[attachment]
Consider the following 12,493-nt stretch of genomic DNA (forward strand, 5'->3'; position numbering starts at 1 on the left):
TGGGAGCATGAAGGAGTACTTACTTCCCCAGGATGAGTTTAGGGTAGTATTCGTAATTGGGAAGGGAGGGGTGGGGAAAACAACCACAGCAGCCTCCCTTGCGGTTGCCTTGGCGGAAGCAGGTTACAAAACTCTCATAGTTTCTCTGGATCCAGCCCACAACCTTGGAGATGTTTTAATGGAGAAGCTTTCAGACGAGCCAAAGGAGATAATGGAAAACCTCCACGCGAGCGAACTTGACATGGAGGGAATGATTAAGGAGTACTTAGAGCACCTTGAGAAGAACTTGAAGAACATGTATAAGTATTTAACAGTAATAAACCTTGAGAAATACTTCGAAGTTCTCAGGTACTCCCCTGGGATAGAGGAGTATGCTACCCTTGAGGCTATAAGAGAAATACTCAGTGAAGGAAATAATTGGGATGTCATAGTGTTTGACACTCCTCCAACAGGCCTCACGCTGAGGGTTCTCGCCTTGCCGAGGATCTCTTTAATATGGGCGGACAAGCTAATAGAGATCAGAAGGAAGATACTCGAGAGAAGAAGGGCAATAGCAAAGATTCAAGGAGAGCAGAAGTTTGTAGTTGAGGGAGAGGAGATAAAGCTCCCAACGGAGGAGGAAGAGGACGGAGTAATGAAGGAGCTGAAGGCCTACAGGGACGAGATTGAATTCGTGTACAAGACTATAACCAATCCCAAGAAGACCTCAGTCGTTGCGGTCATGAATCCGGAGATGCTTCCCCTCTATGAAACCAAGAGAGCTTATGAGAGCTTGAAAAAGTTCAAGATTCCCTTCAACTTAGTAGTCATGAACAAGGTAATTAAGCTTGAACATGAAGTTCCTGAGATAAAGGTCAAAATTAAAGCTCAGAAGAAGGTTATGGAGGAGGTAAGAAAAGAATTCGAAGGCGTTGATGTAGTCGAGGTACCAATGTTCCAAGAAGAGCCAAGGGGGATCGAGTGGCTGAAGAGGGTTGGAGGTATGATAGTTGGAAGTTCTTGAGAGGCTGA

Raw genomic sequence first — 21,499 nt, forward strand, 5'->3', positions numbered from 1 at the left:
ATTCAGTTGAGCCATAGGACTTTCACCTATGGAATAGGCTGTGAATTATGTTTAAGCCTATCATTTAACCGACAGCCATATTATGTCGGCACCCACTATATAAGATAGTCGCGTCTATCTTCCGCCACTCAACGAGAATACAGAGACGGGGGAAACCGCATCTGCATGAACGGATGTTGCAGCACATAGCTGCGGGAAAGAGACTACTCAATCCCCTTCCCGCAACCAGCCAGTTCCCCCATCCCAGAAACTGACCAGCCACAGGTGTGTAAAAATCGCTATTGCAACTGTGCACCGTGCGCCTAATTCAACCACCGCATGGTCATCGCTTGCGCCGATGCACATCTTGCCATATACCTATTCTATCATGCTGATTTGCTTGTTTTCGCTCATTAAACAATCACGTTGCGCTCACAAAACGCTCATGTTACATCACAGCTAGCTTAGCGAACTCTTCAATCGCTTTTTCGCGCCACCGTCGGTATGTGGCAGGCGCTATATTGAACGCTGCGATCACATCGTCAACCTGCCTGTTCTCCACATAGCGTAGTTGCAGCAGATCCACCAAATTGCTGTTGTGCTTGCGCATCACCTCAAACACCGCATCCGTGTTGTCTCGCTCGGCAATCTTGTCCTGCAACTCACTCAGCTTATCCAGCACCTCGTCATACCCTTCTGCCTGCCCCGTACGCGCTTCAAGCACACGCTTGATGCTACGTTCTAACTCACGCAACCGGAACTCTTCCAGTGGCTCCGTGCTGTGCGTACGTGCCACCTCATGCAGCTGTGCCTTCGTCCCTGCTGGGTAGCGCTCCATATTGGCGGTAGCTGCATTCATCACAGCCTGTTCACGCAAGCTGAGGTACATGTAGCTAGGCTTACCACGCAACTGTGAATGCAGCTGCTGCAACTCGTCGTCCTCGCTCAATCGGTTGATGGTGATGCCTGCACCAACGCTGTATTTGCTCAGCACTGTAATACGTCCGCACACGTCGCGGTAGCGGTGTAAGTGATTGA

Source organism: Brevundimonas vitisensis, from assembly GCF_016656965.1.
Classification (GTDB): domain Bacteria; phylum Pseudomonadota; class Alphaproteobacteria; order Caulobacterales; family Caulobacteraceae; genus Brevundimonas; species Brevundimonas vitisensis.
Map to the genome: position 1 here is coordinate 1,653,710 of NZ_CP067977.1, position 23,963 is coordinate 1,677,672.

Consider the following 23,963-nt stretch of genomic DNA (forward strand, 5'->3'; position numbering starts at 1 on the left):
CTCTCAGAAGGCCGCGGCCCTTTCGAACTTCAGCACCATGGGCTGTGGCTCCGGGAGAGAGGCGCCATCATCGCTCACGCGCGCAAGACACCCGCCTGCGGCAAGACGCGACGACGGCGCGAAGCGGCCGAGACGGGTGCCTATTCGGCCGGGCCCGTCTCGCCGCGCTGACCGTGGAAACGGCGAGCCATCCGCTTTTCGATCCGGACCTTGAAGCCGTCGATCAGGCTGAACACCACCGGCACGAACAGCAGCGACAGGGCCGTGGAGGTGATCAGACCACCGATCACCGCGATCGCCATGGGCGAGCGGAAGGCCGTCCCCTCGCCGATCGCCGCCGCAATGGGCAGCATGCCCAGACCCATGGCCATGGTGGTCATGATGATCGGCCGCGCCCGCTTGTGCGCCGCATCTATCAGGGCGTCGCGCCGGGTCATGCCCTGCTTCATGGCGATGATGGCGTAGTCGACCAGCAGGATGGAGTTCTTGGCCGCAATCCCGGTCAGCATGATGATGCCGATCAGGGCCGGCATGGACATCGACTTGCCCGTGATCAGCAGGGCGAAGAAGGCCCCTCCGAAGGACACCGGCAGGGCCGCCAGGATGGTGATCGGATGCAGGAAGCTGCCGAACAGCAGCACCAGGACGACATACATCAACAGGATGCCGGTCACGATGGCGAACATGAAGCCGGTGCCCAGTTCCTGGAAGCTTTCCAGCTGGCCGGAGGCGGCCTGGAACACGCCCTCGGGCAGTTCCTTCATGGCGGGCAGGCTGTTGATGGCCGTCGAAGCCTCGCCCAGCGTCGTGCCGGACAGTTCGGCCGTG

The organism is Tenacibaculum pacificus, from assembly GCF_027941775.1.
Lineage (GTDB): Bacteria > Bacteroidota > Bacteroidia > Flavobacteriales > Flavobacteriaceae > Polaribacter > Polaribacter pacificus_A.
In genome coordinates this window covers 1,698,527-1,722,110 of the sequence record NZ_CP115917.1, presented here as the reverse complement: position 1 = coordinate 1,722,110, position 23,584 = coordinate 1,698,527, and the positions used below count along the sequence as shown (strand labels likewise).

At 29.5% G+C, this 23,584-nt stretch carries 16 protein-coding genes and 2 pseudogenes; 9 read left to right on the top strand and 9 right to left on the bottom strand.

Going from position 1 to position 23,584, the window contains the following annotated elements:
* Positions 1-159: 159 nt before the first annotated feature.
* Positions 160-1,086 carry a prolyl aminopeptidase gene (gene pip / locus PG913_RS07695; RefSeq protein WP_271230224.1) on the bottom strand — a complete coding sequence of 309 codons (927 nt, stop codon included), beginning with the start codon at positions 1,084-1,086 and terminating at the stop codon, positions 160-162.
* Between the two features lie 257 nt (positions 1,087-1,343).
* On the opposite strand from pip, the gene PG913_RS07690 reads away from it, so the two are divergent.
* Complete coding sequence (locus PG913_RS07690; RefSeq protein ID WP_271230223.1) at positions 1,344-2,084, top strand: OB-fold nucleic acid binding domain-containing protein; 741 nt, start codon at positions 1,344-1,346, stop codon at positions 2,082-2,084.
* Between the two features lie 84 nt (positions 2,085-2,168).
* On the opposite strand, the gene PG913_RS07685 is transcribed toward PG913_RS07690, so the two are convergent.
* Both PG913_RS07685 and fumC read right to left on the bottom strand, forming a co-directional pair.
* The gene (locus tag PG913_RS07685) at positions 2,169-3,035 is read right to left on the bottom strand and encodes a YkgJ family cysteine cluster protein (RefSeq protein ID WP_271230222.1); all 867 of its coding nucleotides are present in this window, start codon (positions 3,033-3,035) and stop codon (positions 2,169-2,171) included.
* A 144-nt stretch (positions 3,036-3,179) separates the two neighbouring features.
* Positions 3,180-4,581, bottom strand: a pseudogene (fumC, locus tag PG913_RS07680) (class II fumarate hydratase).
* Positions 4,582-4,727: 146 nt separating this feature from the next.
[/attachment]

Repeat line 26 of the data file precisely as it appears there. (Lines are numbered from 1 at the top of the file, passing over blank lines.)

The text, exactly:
* Positions 4,582-4,727: 146 nt separating this feature from the next.